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Gina Rinehart fined $130,000 by ASIC due to late accounts filing

Georgina Gina Rinehart, the Australian mining tycoon is the chairman of Hancock prospecting group. She is the daughter of Lang Hancock and was reported as Australia’s wealthiest person in 2011 by Forbes Asia and Business Review Weekly. According to sources, the flagship private company of Gina Rinehart has been fined $130,000 for failing to lodge financial reports in a timely manner.

The company was ordered to pay the penalties after pleading guilty to 13 breaching counts of section 319 of corporations’ act 2001. The act stipulates that every corporation must submit their annual report to Australian Securities and Investment Commission within the time period of four months at the end of financial year. Companies governed by Rinehart namely Hancock minerals, Hancock Prospecting and Hope Downs Iron Ore failed to lodge multiple financial reports on timely basis between 2008 and 2012.

The penalty was declared by magistrate Richard Hudson heard at the Central Law Courts, Perth. The charge was conducted in April, 2015, following an ASIC investigation.

Rinehart criticizes ‘unnecessary’ claim

In a statement, a Hancock spokesperson addressed that the prosecution was not necessary as the companies have already paid their taxes on time. He further added that the financial reports were filed before the charges were placed. He supported the company saying that the Hancock Prospecting Group had paid billion of dollars as taxation in the year 2008.

This fact has raised questions as to why private companies have to pay annual accounts to government when they have already paid tax on time while others do not. The spokesperson from Hancock Group also raised the question saying that ‘when government is attempting to introduce policies that alleviate the decline in the openings of small businesses, decline in investment, decline in explorations, is there a need for such government administrative actions?’

ASIC commissioner defended the decision to prosecute

In a statement, the ASIC commissioner who was in charge of the ASIC investigation defended the decision of prosecuting the penalty. He said that the financial accounts hold important information especially for creditors, shareholders and public as it helps them make informed decisions. The commissioner of ASIC further supported his defense saying that ASIC will continue taking enforcement action in opposition to companies who fail in meeting their financial reporting obligations.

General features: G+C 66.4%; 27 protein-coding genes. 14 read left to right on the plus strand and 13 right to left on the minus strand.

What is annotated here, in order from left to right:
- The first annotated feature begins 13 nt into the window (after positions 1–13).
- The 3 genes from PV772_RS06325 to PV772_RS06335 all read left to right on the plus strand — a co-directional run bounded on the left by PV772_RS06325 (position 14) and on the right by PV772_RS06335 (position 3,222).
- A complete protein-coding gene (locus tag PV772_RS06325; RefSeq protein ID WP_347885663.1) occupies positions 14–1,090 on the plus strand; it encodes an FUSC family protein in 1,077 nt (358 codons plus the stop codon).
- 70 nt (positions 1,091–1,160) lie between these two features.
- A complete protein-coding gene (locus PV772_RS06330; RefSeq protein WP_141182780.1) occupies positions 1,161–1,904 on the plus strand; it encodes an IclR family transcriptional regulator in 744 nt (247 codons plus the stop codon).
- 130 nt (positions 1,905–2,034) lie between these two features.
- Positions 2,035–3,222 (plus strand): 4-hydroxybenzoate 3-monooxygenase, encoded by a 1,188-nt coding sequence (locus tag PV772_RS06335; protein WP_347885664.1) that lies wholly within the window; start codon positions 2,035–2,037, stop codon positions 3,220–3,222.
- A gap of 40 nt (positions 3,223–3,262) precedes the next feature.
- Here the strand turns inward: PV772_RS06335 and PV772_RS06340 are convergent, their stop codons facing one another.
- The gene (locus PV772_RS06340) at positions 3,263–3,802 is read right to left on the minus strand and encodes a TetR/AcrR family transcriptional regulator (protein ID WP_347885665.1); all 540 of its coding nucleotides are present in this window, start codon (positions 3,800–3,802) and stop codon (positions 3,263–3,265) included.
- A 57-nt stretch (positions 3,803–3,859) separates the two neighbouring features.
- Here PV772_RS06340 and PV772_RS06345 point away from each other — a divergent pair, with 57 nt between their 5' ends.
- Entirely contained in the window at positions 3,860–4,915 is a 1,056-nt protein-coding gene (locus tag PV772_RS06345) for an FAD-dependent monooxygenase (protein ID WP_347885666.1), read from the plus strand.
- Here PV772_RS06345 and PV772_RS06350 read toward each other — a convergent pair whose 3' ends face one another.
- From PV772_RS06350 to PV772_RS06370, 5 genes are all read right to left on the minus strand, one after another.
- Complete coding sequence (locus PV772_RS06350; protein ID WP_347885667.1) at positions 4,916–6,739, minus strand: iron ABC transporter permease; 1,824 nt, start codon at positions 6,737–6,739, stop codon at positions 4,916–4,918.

It is known that ASIC has prosecuted as much as 17 public companies, charging the same offense in the time period of July 2014 and April 2015. The Hancock prosecution is regarded as one of the most important. The maximum fine ordered in other prosecutions was $27,000.

 

 

ASIC’s perspective over the issue

The company has already been subjected to various over-regulation penalties. The owner of the company Gina Rinehart is supposed to be Australia’s richest person with a total wealth of $20 billion in 2014. However her wealth declined in the following year. The billionaire’s fortune was valued at $14.02 billion by BRW Rich List, 2015.

In this case scenario, each company was initially charged a maximum penalty of $ 13,750. However, magistrate later found that the companies had pleaded guilty and filed the necessary outstanding accounts. This led to the reduction of penalties to $10,000.

The magistrate addressed the court that this penalty be a reminder to the corporate world of Australia that the filings should be met in a timely and appropriate manner. He also said that high profile companies should be leading the way by meeting terms with relevant regulations.

The action by ASIC was not a surprise act. The commission acted after a series of articles that appeared in the popular Sydney Morning Herald in 2012. The articles questioned why companies governed by several wealthy Australians like Rinehart, and Clive Palmer were not filing their accounts to the regulator as requisite.

While government officials support this decision, some other agencies still disapprove it. In news, the Institute of Public Affairs published a note declaring that ASIC has lost its way while hopelessly distorting priorities. The Public Affairs earlier honored Gina Rinehart with ‘Free Enterprise Leader’ award.

Effect on Rinehart’s projects

According to some sources, the fine may affect the upcoming project of Rinehart Group of companies. As it happened, 2015 proves to be a landmark year for Gina as her new Roy Hill project is planned to initiate exporting iron or within the next couple months.

The project was supposed to start exporting iron in September, but chief executive Barry Fitzgerald point that the project could be delayed to be started in October. The Rinehart’s new project Roy Hill is a joint business venture with a Japanese company Marubeni, Taiwan’s China Steel Corporation and Korean Steel giant POSCO.


 

3 Comments

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  1. Most of the folks the read about this are NOT going to feel bad at all. If you cannot follow the same rules that the company has been following for years, that is not going to be anyone else’s problem but your own.

  2. Rules are rules, right? If she cannot get to filing important paperwork in a timely manner, she should have hired someone to help her out.

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